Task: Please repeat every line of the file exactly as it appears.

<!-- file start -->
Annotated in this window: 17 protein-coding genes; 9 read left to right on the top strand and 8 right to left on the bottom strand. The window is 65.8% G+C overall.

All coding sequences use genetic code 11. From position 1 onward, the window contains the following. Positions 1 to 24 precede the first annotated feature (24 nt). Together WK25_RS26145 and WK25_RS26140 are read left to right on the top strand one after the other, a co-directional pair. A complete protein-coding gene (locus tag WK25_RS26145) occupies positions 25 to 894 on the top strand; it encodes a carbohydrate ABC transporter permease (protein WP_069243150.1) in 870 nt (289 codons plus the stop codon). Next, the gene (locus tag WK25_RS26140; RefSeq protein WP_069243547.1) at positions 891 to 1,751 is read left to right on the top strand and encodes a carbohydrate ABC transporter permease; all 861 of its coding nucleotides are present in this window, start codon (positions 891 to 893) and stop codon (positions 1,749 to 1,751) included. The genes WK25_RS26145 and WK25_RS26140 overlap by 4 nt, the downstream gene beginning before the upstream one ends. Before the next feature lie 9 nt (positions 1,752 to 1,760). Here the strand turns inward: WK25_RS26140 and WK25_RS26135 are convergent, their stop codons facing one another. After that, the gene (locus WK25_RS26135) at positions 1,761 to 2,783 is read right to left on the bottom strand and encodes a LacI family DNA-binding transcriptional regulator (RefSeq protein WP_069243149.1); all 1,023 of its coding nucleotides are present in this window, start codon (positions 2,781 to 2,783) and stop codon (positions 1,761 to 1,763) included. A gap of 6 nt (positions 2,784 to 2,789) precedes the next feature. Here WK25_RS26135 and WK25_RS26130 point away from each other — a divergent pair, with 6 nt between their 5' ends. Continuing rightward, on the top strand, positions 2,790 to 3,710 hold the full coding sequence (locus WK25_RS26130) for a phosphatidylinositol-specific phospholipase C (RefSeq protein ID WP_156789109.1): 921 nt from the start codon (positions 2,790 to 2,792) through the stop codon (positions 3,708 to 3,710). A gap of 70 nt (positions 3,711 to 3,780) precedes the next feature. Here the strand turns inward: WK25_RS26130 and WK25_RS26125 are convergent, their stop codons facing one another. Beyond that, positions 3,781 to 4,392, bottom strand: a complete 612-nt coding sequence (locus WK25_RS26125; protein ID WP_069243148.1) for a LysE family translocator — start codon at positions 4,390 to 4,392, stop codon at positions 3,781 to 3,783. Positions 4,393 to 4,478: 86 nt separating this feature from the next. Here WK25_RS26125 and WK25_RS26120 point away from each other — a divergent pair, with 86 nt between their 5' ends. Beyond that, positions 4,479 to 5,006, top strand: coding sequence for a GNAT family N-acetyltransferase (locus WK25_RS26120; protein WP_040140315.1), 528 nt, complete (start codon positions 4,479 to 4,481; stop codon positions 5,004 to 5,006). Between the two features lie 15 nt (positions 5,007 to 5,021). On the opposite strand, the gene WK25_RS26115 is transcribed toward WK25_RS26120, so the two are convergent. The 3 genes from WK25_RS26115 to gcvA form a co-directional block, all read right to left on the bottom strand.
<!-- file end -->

Annotated in this window: 17 protein-coding genes; 9 read left to right on the top strand and 8 right to left on the bottom strand. The window is 65.8% G+C overall.

All coding sequences use genetic code 11. From position 1 onward, the window contains the following. Positions 1 to 24 precede the first annotated feature (24 nt). Together WK25_RS26145 and WK25_RS26140 are read left to right on the top strand one after the other, a co-directional pair. A complete protein-coding gene (locus tag WK25_RS26145) occupies positions 25 to 894 on the top strand; it encodes a carbohydrate ABC transporter permease (protein WP_069243150.1) in 870 nt (289 codons plus the stop codon). Next, the gene (locus tag WK25_RS26140; RefSeq protein WP_069243547.1) at positions 891 to 1,751 is read left to right on the top strand and encodes a carbohydrate ABC transporter permease; all 861 of its coding nucleotides are present in this window, start codon (positions 891 to 893) and stop codon (positions 1,749 to 1,751) included. The genes WK25_RS26145 and WK25_RS26140 overlap by 4 nt, the downstream gene beginning before the upstream one ends. Before the next feature lie 9 nt (positions 1,752 to 1,760). Here the strand turns inward: WK25_RS26140 and WK25_RS26135 are convergent, their stop codons facing one another. After that, the gene (locus WK25_RS26135) at positions 1,761 to 2,783 is read right to left on the bottom strand and encodes a LacI family DNA-binding transcriptional regulator (RefSeq protein WP_069243149.1); all 1,023 of its coding nucleotides are present in this window, start codon (positions 2,781 to 2,783) and stop codon (positions 1,761 to 1,763) included. A gap of 6 nt (positions 2,784 to 2,789) precedes the next feature. Here WK25_RS26135 and WK25_RS26130 point away from each other — a divergent pair, with 6 nt between their 5' ends. Continuing rightward, on the top strand, positions 2,790 to 3,710 hold the full coding sequence (locus WK25_RS26130) for a phosphatidylinositol-specific phospholipase C (RefSeq protein ID WP_156789109.1): 921 nt from the start codon (positions 2,790 to 2,792) through the stop codon (positions 3,708 to 3,710). A gap of 70 nt (positions 3,711 to 3,780) precedes the next feature. Here the strand turns inward: WK25_RS26130 and WK25_RS26125 are convergent, their stop codons facing one another. Beyond that, positions 3,781 to 4,392, bottom strand: a complete 612-nt coding sequence (locus WK25_RS26125; protein ID WP_069243148.1) for a LysE family translocator — start codon at positions 4,390 to 4,392, stop codon at positions 3,781 to 3,783. Positions 4,393 to 4,478: 86 nt separating this feature from the next. Here WK25_RS26125 and WK25_RS26120 point away from each other — a divergent pair, with 86 nt between their 5' ends. Beyond that, positions 4,479 to 5,006, top strand: coding sequence for a GNAT family N-acetyltransferase (locus WK25_RS26120; protein WP_040140315.1), 528 nt, complete (start codon positions 4,479 to 4,481; stop codon positions 5,004 to 5,006). Between the two features lie 15 nt (positions 5,007 to 5,021). On the opposite strand, the gene WK25_RS26115 is transcribed toward WK25_RS26120, so the two are convergent. The 3 genes from WK25_RS26115 to gcvA form a co-directional block, all read right to left on the bottom strand.